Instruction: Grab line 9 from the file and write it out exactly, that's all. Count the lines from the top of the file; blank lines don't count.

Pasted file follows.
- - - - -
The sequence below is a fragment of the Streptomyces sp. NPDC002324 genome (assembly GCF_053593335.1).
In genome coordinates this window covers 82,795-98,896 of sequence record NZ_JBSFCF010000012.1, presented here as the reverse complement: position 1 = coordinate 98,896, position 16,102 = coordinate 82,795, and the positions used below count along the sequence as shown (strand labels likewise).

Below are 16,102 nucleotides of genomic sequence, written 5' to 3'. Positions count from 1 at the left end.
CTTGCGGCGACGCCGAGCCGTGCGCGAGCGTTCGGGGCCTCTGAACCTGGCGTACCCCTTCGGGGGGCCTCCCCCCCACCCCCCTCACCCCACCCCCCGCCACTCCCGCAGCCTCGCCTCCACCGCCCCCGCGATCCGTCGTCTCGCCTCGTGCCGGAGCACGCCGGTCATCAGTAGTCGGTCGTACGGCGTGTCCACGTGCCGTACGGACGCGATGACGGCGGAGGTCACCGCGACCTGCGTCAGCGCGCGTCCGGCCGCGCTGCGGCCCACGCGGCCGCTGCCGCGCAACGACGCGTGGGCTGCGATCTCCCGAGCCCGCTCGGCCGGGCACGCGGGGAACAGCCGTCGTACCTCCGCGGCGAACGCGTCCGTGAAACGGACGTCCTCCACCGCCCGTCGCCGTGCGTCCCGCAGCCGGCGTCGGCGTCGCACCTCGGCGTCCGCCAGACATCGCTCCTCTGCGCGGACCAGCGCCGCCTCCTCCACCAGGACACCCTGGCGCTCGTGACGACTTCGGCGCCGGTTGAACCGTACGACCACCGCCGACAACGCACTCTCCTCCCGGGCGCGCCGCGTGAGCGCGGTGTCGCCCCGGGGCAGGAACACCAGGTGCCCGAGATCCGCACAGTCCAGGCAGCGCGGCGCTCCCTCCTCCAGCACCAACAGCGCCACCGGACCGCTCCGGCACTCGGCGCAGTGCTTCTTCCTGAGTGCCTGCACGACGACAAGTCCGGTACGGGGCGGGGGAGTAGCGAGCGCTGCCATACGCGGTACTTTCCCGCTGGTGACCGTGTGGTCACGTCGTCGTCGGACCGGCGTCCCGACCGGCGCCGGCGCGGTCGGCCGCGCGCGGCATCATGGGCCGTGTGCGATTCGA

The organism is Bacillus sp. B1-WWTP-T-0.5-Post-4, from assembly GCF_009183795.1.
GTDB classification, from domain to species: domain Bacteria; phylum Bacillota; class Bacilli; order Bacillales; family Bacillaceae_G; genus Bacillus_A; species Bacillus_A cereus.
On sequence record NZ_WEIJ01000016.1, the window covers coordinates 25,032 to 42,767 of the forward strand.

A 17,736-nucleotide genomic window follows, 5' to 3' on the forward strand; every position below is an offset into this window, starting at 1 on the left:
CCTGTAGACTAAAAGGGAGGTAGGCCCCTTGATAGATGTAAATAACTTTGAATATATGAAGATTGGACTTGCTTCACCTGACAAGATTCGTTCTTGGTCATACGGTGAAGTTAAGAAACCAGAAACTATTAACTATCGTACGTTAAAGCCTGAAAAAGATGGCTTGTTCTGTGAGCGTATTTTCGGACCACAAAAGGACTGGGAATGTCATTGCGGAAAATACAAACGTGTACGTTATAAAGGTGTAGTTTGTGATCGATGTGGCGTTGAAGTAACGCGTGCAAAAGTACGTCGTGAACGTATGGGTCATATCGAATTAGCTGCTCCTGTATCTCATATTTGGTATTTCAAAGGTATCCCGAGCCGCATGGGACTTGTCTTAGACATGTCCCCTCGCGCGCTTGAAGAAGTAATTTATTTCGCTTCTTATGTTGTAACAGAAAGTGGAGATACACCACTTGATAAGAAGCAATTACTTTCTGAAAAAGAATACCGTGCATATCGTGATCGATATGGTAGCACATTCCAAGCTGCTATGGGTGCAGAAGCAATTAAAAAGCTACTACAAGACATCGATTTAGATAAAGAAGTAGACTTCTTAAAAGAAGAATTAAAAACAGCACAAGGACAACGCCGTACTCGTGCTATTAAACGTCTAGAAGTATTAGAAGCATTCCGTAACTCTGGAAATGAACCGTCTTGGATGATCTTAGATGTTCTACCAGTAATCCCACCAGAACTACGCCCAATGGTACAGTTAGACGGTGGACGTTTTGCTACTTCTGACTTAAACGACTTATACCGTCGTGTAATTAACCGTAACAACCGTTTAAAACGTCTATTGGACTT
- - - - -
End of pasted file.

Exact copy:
CCTGTAGACTAAAAGGGAGGTAGGCCCCTTGATAGATGTAAATAACTTTGAATATATGAAGATTGGACTTGCTTCACCTGACAAGATTCGTTCTTGGTCATACGGTGAAGTTAAGAAACCAGAAACTATTAACTATCGTACGTTAAAGCCTGAAAAAGATGGCTTGTTCTGTGAGCGTATTTTCGGACCACAAAAGGACTGGGAATGTCATTGCGGAAAATACAAACGTGTACGTTATAAAGGTGTAGTTTGTGATCGATGTGGCGTTGAAGTAACGCGTGCAAAAGTACGTCGTGAACGTATGGGTCATATCGAATTAGCTGCTCCTGTATCTCATATTTGGTATTTCAAAGGTATCCCGAGCCGCATGGGACTTGTCTTAGACATGTCCCCTCGCGCGCTTGAAGAAGTAATTTATTTCGCTTCTTATGTTGTAACAGAAAGTGGAGATACACCACTTGATAAGAAGCAATTACTTTCTGAAAAAGAATACCGTGCATATCGTGATCGATATGGTAGCACATTCCAAGCTGCTATGGGTGCAGAAGCAATTAAAAAGCTACTACAAGACATCGATTTAGATAAAGAAGTAGACTTCTTAAAAGAAGAATTAAAAACAGCACAAGGACAACGCCGTACTCGTGCTATTAAACGTCTAGAAGTATTAGAAGCATTCCGTAACTCTGGAAATGAACCGTCTTGGATGATCTTAGATGTTCTACCAGTAATCCCACCAGAACTACGCCCAATGGTACAGTTAGACGGTGGACGTTTTGCTACTTCTGACTTAAACGACTTATACCGTCGTGTAATTAACCGTAACAACCGTTTAAAACGTCTATTGGACTT